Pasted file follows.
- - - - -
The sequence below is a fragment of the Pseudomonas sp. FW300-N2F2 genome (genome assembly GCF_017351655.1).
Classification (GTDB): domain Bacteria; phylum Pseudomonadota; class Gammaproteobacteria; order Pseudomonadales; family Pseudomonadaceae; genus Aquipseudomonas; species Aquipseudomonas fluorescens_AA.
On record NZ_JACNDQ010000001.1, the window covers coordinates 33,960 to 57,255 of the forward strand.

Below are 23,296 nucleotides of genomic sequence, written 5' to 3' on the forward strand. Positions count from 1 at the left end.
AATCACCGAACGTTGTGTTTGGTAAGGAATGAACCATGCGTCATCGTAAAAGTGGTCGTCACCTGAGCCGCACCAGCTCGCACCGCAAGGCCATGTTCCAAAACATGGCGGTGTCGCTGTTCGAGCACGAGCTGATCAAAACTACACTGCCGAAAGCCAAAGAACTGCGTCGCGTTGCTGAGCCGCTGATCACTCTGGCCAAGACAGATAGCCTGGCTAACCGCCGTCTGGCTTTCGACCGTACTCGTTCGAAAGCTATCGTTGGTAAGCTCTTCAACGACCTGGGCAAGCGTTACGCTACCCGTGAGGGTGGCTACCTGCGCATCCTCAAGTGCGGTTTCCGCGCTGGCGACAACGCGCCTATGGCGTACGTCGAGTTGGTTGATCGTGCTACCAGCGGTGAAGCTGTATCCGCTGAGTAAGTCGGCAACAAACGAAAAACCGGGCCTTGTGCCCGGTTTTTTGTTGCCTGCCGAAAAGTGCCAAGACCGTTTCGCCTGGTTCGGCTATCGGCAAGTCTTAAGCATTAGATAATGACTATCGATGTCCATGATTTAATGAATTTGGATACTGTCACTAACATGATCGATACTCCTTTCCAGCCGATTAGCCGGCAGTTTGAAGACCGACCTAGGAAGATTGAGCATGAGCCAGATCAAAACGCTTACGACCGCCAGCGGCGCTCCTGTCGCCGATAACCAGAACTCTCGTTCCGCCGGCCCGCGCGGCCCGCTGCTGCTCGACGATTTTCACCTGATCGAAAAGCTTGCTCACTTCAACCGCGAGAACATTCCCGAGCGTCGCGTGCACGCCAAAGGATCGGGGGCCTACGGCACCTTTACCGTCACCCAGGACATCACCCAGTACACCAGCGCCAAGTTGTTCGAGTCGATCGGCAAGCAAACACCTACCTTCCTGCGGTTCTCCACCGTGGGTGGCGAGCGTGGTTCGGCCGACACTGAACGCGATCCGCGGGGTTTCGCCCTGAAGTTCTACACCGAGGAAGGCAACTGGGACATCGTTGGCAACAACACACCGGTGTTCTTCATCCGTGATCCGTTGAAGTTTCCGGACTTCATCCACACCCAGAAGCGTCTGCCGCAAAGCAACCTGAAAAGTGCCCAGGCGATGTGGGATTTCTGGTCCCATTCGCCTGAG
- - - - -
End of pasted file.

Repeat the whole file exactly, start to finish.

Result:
The sequence below is a fragment of the Pseudomonas sp. FW300-N2F2 genome (genome assembly GCF_017351655.1).
Classification (GTDB): domain Bacteria; phylum Pseudomonadota; class Gammaproteobacteria; order Pseudomonadales; family Pseudomonadaceae; genus Aquipseudomonas; species Aquipseudomonas fluorescens_AA.
On record NZ_JACNDQ010000001.1, the window covers coordinates 33,960 to 57,255 of the forward strand.

Below are 23,296 nucleotides of genomic sequence, written 5' to 3' on the forward strand. Positions count from 1 at the left end.
AATCACCGAACGTTGTGTTTGGTAAGGAATGAACCATGCGTCATCGTAAAAGTGGTCGTCACCTGAGCCGCACCAGCTCGCACCGCAAGGCCATGTTCCAAAACATGGCGGTGTCGCTGTTCGAGCACGAGCTGATCAAAACTACACTGCCGAAAGCCAAAGAACTGCGTCGCGTTGCTGAGCCGCTGATCACTCTGGCCAAGACAGATAGCCTGGCTAACCGCCGTCTGGCTTTCGACCGTACTCGTTCGAAAGCTATCGTTGGTAAGCTCTTCAACGACCTGGGCAAGCGTTACGCTACCCGTGAGGGTGGCTACCTGCGCATCCTCAAGTGCGGTTTCCGCGCTGGCGACAACGCGCCTATGGCGTACGTCGAGTTGGTTGATCGTGCTACCAGCGGTGAAGCTGTATCCGCTGAGTAAGTCGGCAACAAACGAAAAACCGGGCCTTGTGCCCGGTTTTTTGTTGCCTGCCGAAAAGTGCCAAGACCGTTTCGCCTGGTTCGGCTATCGGCAAGTCTTAAGCATTAGATAATGACTATCGATGTCCATGATTTAATGAATTTGGATACTGTCACTAACATGATCGATACTCCTTTCCAGCCGATTAGCCGGCAGTTTGAAGACCGACCTAGGAAGATTGAGCATGAGCCAGATCAAAACGCTTACGACCGCCAGCGGCGCTCCTGTCGCCGATAACCAGAACTCTCGTTCCGCCGGCCCGCGCGGCCCGCTGCTGCTCGACGATTTTCACCTGATCGAAAAGCTTGCTCACTTCAACCGCGAGAACATTCCCGAGCGTCGCGTGCACGCCAAAGGATCGGGGGCCTACGGCACCTTTACCGTCACCCAGGACATCACCCAGTACACCAGCGCCAAGTTGTTCGAGTCGATCGGCAAGCAAACACCTACCTTCCTGCGGTTCTCCACCGTGGGTGGCGAGCGTGGTTCGGCCGACACTGAACGCGATCCGCGGGGTTTCGCCCTGAAGTTCTACACCGAGGAAGGCAACTGGGACATCGTTGGCAACAACACACCGGTGTTCTTCATCCGTGATCCGTTGAAGTTTCCGGACTTCATCCACACCCAGAAGCGTCTGCCGCAAAGCAACCTGAAAAGTGCCCAGGCGATGTGGGATTTCTGGTCCCATTCGCCTGAG